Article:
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How is ballet like art quilting?
In the past year, I have returned to my roots in dance and am teaching ballet again. Since I now teach both art forms, I recently wondered, how are they similar? And how are they different? First, here’s a bit of my history to explain how these twin addictions happened. I can say with conviction that my twin art loves began very early in childhood and have continued ever since. I knew I wanted to be a ballerina at 6 when I saw the Nutcracker on TV, and learned to knit so long ago, I can’t remember who taught me (most likely my mom).
Here’s an ancient picture of me and my friend Brenda in costume for Act 1 Nutcracker with Boston Ballet, wearing a wig, because I had short hair then too.
What followed was years of training, performing, and traveling to feed my dance addiction. During that time, I still knitted, embroidered and did needlepoint. At some point in my 40’s, I discovered Kaffe Fassett’s needlepoint designs, fell deeply in love with his color sense, and then it was a short hop and a skip into making some of his quilt designs. By then, I was hooked on quilting and fabric collecting. I got my first BERNINA 1530, gently used. I learned to free motion quilt, and brushed off my rusty design skills. And dove headlong into making my own art quilts. Here’s one I made and sold in the early 2000’s called Hurricane Season.
So let’s go back to the subject at hand.
First, let’s look at the similarities. Both ballet and art quilting, use line as a design element. In classical ballet, the lines your body makes are very important. The body must adjust to the high standard of strict positions and movements. In making an art quilt, line is equally important, but much more variety and freedom are allowed. Like the curvy line movement in this piece:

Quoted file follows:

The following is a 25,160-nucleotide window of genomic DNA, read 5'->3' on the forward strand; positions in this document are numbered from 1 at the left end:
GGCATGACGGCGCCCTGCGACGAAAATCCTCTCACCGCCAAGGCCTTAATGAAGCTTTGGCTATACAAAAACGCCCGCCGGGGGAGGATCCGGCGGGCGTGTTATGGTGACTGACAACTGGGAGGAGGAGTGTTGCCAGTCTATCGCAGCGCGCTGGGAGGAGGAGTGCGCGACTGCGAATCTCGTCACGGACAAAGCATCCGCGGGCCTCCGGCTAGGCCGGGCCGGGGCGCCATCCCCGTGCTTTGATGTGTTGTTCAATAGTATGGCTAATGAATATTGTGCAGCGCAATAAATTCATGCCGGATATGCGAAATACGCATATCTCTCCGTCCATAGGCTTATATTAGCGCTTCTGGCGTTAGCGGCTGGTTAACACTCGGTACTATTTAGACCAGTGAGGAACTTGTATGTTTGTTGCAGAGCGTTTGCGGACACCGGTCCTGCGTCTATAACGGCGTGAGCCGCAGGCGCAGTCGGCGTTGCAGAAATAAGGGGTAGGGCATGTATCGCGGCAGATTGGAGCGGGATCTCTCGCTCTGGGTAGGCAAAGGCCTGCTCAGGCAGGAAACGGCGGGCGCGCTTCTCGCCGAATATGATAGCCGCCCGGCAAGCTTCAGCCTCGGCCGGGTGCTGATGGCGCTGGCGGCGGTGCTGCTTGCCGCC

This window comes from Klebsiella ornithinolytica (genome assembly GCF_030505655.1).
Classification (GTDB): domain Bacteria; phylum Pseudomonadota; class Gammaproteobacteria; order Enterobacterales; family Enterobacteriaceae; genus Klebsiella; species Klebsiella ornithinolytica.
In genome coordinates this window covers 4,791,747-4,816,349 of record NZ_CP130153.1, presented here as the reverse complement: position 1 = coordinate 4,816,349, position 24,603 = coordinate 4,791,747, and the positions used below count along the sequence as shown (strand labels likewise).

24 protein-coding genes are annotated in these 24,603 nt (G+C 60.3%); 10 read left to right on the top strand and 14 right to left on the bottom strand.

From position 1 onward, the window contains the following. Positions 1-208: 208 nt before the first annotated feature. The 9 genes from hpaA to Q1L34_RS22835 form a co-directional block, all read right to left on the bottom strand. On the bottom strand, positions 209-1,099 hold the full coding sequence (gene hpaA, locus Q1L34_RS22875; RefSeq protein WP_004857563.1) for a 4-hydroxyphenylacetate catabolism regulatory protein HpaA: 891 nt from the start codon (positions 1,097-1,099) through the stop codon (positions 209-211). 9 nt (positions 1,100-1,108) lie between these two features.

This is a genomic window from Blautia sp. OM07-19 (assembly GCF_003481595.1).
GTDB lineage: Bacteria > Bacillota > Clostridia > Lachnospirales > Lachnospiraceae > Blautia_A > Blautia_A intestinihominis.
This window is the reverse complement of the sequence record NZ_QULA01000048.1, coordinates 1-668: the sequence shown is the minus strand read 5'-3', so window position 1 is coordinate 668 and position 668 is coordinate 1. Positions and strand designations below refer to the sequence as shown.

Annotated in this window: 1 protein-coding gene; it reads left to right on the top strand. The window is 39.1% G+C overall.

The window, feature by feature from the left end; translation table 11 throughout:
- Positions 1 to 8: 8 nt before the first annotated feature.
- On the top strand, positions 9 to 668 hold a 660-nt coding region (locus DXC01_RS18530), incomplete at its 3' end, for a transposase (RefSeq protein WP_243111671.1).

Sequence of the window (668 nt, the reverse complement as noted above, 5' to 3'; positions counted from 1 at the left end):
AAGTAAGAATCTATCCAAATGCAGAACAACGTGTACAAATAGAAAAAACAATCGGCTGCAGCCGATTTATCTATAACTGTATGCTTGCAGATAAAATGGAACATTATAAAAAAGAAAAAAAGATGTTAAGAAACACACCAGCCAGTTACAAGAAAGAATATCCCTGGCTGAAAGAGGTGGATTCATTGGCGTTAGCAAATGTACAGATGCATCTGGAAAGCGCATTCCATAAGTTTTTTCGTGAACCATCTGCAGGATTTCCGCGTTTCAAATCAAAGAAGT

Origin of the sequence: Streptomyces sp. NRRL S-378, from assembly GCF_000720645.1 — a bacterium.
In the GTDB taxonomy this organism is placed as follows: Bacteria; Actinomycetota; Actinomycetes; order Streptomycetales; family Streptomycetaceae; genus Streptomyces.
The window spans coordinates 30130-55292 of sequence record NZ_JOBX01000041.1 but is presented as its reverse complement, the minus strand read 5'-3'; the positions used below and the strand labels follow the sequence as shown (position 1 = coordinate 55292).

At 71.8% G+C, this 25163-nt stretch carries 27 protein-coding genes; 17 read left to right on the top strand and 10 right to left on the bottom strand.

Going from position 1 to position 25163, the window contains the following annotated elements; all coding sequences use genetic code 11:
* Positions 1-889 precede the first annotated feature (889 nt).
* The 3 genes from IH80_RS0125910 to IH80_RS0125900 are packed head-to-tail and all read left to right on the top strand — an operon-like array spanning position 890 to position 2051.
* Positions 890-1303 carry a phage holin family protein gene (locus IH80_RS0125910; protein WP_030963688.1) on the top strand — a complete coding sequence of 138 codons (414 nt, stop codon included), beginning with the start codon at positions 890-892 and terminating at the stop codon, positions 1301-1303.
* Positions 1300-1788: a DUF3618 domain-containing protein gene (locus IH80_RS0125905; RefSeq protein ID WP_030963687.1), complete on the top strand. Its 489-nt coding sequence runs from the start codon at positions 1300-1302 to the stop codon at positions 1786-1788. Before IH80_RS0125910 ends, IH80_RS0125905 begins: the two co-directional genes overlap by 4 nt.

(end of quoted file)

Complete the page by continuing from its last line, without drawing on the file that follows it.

Check out the movement and curvy lines in this pose, but to achieve that, knees must be straight, toes pointed and back fully arched. Quite demanding, no?
How about rhythm? Dancers move in time to music in many different rhythms. Less obviously, elements in art, also have rhythm. See how the up, down, up, down, up of the lighter values in this piece create a rhythm?
Dolphins Rising, collection of Duke Nursing School, Durham, NC
I guess I could go on to find examples of color, texture, and shape similarities too, but I think you get the idea! I’m not sure why I have to dance or have to make art quilts. I just know I do. How about you? Do you have twin talents/passions? Please comment below!!
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Roxane is a full time studio textile artist, teacher, and author, with two girls, who are both growing up too fast! She recently appeared on Quilting Arts TV, and has taught at the Houston quilt show. She is also a BERNINA ambassador. Her work is in several private collections and she loves doing custom commissions. For more info go to http://roxanelessa.com.
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